23
votes
12answers
4k views

Classic applications of Baire category theorem

I've seen Baire category theorem used to prove existence of objects with certain properties. But it seems there is another class of interesting applications of Baire category theorem that I have yet ...
23
votes
6answers
3k views

Least number of charts to describe a given manifold

Hello, I'm wondering if there is a standard reference discussing the least number of charts in an atlas of a given manifold required to describe it. E.g. a circle requires at least two charts, and ...
18
votes
4answers
5k views

Can you explicitly write $\mathbb{R}^2$ as a disjoint union of two totally path disconnected sets?

An anonymous question from the 20-questions seminar: Can you explicitly write $\mathbb{R}^2$ as a disjoint union of two totally path disconnected sets?
22
votes
6answers
2k views

Is there a topological description of combinatorial Euler characteristic?

There are a collection of definitions of "combinatorial Euler characteristic", which is different from the "homotopy Euler characteristic". I will describe a few of them and give some references, and ...
15
votes
9answers
2k views

References for homotopy colimit

(1) What are some good references for homotopy colimits? (2) Where can I find a reference for the following concrete construction of a homotopy colimit? Start with a partial ordering, which I will ...
24
votes
3answers
4k views

Is “compact implies sequentially compact” consistent with ZF?

Over at the nForum, we've been discussing sequential compactness. The discussion led me to realise that I naively assumed that nets were simply Big Sequences, and that I could make a reasonable guess ...
36
votes
1answer
1k views

Are there only countably many compact topological manifolds?

Up to homeomorphism, there are 2 one-dimensional topological manifolds and countably many 2- and 3-dimensional compact manifolds, respectively, since each manifold in these dimensions can be ...
23
votes
1answer
1k views

Is there a topological space X homeomorphic to the space of continuous functions from X to [0, 1]?

In general, we might ask when we can find interesting spaces $X, Y$ such that $X$ is homeomorphic to $[X, Y]$. By the Lawvere fixed point theorem $Y$ must have the fixed point property. Happily, $Y = [...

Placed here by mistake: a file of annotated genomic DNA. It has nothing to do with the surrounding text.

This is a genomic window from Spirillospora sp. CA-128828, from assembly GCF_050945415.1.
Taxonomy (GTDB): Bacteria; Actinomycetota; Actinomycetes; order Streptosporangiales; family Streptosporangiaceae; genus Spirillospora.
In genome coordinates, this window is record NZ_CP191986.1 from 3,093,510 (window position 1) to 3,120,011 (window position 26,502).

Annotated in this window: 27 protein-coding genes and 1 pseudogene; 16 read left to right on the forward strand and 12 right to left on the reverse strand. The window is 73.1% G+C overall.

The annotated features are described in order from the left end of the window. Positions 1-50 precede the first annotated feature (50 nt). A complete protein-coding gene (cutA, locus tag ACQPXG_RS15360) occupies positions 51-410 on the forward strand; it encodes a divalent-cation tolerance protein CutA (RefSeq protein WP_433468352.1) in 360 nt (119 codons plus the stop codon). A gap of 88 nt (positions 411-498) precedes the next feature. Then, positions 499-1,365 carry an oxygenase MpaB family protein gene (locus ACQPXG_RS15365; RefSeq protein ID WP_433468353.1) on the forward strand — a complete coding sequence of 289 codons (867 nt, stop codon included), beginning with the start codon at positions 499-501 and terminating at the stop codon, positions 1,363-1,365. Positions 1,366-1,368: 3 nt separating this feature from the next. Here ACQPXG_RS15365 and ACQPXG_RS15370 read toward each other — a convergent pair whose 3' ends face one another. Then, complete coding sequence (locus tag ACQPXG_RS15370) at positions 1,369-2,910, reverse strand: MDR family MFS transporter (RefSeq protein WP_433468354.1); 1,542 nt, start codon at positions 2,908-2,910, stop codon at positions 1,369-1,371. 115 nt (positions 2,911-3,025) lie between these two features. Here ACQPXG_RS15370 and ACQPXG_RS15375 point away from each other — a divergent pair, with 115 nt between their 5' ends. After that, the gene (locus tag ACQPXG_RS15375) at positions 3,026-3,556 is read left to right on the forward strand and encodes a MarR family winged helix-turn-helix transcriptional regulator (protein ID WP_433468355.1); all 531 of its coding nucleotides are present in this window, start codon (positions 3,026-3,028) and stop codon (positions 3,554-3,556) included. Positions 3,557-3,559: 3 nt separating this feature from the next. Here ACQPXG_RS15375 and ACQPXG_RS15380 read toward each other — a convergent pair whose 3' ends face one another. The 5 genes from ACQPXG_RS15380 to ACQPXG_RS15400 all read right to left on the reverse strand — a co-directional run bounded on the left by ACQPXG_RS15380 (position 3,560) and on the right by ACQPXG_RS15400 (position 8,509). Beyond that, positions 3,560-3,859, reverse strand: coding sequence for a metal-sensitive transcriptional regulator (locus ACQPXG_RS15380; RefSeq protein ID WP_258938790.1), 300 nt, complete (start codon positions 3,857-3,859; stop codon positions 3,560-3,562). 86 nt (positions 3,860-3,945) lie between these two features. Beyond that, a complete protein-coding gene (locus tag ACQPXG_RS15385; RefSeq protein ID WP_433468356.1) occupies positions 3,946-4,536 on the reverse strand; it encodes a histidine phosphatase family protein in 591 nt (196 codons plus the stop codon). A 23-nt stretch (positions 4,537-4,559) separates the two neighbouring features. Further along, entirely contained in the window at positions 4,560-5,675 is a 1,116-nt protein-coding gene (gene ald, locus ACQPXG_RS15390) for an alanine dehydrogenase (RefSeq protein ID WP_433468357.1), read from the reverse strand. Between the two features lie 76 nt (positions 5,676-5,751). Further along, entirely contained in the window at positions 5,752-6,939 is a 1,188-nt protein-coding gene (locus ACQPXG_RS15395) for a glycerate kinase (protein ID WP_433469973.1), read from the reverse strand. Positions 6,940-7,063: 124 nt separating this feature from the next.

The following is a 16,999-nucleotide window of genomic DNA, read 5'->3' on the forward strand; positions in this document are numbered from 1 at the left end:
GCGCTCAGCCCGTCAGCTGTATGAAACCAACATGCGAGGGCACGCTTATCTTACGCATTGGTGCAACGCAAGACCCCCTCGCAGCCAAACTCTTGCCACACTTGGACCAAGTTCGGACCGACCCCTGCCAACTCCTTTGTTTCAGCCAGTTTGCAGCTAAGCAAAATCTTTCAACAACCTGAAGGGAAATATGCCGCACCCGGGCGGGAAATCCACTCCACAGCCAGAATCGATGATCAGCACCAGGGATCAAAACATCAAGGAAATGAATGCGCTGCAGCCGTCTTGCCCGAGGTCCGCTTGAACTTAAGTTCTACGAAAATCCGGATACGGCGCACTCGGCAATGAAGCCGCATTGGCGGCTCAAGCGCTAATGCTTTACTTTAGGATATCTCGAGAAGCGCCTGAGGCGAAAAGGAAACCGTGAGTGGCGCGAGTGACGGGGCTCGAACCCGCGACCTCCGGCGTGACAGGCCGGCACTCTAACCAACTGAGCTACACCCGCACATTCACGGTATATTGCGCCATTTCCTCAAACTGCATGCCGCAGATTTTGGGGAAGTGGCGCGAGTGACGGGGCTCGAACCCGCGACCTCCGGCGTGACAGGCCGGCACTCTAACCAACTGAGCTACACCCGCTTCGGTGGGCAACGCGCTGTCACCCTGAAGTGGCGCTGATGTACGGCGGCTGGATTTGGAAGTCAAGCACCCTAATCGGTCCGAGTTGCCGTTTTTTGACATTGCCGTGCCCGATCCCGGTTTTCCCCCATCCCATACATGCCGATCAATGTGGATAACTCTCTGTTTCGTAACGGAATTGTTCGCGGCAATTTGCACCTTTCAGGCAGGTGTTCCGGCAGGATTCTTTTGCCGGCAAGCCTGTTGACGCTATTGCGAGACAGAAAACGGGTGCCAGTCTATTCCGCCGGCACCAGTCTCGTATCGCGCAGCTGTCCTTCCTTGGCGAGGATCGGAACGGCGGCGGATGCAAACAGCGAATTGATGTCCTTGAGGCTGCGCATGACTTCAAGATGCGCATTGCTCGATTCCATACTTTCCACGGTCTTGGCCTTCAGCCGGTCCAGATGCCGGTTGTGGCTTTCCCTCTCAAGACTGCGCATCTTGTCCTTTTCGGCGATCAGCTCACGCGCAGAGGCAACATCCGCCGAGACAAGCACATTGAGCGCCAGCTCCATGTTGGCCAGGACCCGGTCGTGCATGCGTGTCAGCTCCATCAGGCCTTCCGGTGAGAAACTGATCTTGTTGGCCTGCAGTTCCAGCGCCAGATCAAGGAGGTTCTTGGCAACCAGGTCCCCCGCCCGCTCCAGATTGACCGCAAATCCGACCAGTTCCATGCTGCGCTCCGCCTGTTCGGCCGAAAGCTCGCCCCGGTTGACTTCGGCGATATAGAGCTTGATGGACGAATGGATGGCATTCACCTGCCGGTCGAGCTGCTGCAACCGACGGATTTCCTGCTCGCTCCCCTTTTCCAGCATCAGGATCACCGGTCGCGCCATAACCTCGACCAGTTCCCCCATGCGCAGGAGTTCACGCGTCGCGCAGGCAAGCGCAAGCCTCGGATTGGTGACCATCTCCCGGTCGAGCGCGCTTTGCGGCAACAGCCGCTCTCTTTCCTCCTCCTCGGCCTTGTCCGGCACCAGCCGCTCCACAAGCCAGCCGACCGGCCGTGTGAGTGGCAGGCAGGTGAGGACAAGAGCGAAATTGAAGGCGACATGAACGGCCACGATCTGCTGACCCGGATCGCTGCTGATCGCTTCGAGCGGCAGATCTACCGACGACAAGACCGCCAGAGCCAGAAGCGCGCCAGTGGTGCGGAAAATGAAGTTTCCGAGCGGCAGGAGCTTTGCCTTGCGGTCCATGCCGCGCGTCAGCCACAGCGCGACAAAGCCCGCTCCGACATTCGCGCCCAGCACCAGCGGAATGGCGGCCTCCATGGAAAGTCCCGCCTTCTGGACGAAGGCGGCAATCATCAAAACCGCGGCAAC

23
votes
1answer
558 views

Which ordered fields are homeomorphic to their power?

It is well known that $\mathbb{R}^2\ncong \mathbb{R}$. It is also known that $\mathbb{Q}^2\cong \mathbb{Q}$. It is a corollary to Sierpiński's theorem which states that every countable metric space ...
16
votes
3answers
2k views

Does Riemann map depend continuously on the domain?

I've always taken this for granted until recently: In the simplest case, given Jordan curve $C \subseteq \mathbb{C}$ containing a neighborhood of $\bar{0}$ in its interior. Given parametrizations $\...
36
votes
1answer
2k views

Is every connected scheme path connected?

Every (?) algebraic geometer knows that concepts like homotopy groups or singular homology groups are irrelevant for schemes in their Zariski topology. Yet, I am curious about the following. Let's ...
21
votes
2answers
1k views

An order type $\tau$ equal to its power $\tau^n, n>2$

(This is a re-post of my old unanswered question from Math.SE) For purposes of this question, let's concern ourselves only with linear (but not necessarily well-founded) order types. Recall that: $...
19
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1answer
989 views

Which complete Boolean algebras arise as the algebras of projections of commutative von Neumann algebras?

Projections in an arbitrary commutative von Neumann algebra form a complete Boolean algebra. Moreover, a morphism of commutative von Neumann algebras induces a continuous morphism of the corresponding ...
19
votes
2answers
1k views

Colimits in the category of smooth manifolds

In the category of smooth real manifolds, do all small colimits exist? In other words, is this category small-cocomplete? I can see that computing push-outs in the category of topological spaces of ...
18
votes
4answers
2k views

When is a finite cw-complex a compact topological manifold?

I think the statement of the question is pretty straightforward. Given a finite $n$-dimensional CW complex, are there necessary and sufficient conditions for determining that it is also a compact $n$-...
17
votes
4answers
2k views

What is the “right” universal property of the completion of a metric space?

I'm a little embarrassed to ask this one, but it could help for a class I'm teaching, so here goes: Let $X$ be a metric space. We all know that $X$ admits a completion, which is a complete metric ...
16
votes
4answers
4k views

Unique limits of sequences plus what implies Hausdorff?

It is known that there are non-Hausdorff spaces which admit unique limits for all convergent sequence (see here) and it is also known that unique limits for nets implies Hausdorff. What I am ...